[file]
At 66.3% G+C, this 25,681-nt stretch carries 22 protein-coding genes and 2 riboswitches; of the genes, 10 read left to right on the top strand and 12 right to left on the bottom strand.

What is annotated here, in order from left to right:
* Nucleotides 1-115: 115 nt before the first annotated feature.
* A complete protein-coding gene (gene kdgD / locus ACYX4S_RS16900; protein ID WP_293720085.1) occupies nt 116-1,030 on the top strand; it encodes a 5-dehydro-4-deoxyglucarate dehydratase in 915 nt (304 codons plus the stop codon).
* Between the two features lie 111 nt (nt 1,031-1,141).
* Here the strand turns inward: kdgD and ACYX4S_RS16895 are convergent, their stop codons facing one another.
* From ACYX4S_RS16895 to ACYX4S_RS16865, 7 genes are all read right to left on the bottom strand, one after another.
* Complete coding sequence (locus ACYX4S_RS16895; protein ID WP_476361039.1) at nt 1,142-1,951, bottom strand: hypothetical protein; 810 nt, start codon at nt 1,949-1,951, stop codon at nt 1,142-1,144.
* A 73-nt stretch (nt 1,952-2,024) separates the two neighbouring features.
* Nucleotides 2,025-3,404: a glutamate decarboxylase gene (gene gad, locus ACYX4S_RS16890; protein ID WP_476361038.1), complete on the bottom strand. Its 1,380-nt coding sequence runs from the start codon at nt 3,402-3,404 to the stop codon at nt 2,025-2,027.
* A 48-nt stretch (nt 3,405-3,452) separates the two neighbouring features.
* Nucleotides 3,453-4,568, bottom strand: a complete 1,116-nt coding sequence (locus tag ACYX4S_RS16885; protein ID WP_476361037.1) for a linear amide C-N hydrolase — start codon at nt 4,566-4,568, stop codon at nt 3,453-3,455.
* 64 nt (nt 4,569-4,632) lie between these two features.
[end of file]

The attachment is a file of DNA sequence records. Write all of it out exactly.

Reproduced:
At 66.3% G+C, this 25,681-nt stretch carries 22 protein-coding genes and 2 riboswitches; of the genes, 10 read left to right on the top strand and 12 right to left on the bottom strand.

What is annotated here, in order from left to right:
* Nucleotides 1-115: 115 nt before the first annotated feature.
* A complete protein-coding gene (gene kdgD / locus ACYX4S_RS16900; protein ID WP_293720085.1) occupies nt 116-1,030 on the top strand; it encodes a 5-dehydro-4-deoxyglucarate dehydratase in 915 nt (304 codons plus the stop codon).
* Between the two features lie 111 nt (nt 1,031-1,141).
* Here the strand turns inward: kdgD and ACYX4S_RS16895 are convergent, their stop codons facing one another.
* From ACYX4S_RS16895 to ACYX4S_RS16865, 7 genes are all read right to left on the bottom strand, one after another.
* Complete coding sequence (locus ACYX4S_RS16895; protein ID WP_476361039.1) at nt 1,142-1,951, bottom strand: hypothetical protein; 810 nt, start codon at nt 1,949-1,951, stop codon at nt 1,142-1,144.
* A 73-nt stretch (nt 1,952-2,024) separates the two neighbouring features.
* Nucleotides 2,025-3,404: a glutamate decarboxylase gene (gene gad, locus ACYX4S_RS16890; protein ID WP_476361038.1), complete on the bottom strand. Its 1,380-nt coding sequence runs from the start codon at nt 3,402-3,404 to the stop codon at nt 2,025-2,027.
* A 48-nt stretch (nt 3,405-3,452) separates the two neighbouring features.
* Nucleotides 3,453-4,568, bottom strand: a complete 1,116-nt coding sequence (locus tag ACYX4S_RS16885; protein ID WP_476361037.1) for a linear amide C-N hydrolase — start codon at nt 4,566-4,568, stop codon at nt 3,453-3,455.
* 64 nt (nt 4,569-4,632) lie between these two features.